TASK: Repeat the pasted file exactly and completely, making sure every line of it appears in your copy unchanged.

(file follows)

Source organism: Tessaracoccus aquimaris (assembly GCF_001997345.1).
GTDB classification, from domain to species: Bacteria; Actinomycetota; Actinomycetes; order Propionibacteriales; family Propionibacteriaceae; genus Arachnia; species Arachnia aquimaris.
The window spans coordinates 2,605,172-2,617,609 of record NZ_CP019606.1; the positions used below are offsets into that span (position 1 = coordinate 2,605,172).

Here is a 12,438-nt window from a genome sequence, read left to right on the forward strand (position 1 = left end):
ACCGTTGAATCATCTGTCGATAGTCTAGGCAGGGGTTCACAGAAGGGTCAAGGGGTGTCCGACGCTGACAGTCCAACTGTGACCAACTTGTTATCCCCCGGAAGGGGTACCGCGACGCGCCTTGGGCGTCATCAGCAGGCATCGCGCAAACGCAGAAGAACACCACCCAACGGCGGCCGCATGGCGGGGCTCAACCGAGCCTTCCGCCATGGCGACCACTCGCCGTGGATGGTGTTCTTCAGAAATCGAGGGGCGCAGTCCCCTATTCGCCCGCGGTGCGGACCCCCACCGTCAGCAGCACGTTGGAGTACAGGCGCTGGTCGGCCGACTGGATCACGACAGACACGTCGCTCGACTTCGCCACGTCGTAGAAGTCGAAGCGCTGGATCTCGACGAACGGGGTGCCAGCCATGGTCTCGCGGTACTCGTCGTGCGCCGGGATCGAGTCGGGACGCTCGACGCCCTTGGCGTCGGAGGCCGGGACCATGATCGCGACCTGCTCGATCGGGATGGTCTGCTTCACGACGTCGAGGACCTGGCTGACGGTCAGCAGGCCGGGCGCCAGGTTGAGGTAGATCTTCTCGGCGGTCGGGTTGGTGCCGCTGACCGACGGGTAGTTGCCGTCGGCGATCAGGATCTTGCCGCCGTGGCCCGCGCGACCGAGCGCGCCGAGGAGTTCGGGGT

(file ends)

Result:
Source organism: Tessaracoccus aquimaris (assembly GCF_001997345.1).
GTDB classification, from domain to species: Bacteria; Actinomycetota; Actinomycetes; order Propionibacteriales; family Propionibacteriaceae; genus Arachnia; species Arachnia aquimaris.
The window spans coordinates 2,605,172-2,617,609 of record NZ_CP019606.1; the positions used below are offsets into that span (position 1 = coordinate 2,605,172).

Here is a 12,438-nt window from a genome sequence, read left to right on the forward strand (position 1 = left end):
ACCGTTGAATCATCTGTCGATAGTCTAGGCAGGGGTTCACAGAAGGGTCAAGGGGTGTCCGACGCTGACAGTCCAACTGTGACCAACTTGTTATCCCCCGGAAGGGGTACCGCGACGCGCCTTGGGCGTCATCAGCAGGCATCGCGCAAACGCAGAAGAACACCACCCAACGGCGGCCGCATGGCGGGGCTCAACCGAGCCTTCCGCCATGGCGACCACTCGCCGTGGATGGTGTTCTTCAGAAATCGAGGGGCGCAGTCCCCTATTCGCCCGCGGTGCGGACCCCCACCGTCAGCAGCACGTTGGAGTACAGGCGCTGGTCGGCCGACTGGATCACGACAGACACGTCGCTCGACTTCGCCACGTCGTAGAAGTCGAAGCGCTGGATCTCGACGAACGGGGTGCCAGCCATGGTCTCGCGGTACTCGTCGTGCGCCGGGATCGAGTCGGGACGCTCGACGCCCTTGGCGTCGGAGGCCGGGACCATGATCGCGACCTGCTCGATCGGGATGGTCTGCTTCACGACGTCGAGGACCTGGCTGACGGTCAGCAGGCCGGGCGCCAGGTTGAGGTAGATCTTCTCGGCGGTCGGGTTGGTGCCGCTGACCGACGGGTAGTTGCCGTCGGCGATCAGGATCTTGCCGCCGTGGCCCGCGCGACCGAGCGCGCCGAGGAGTTCGGGGT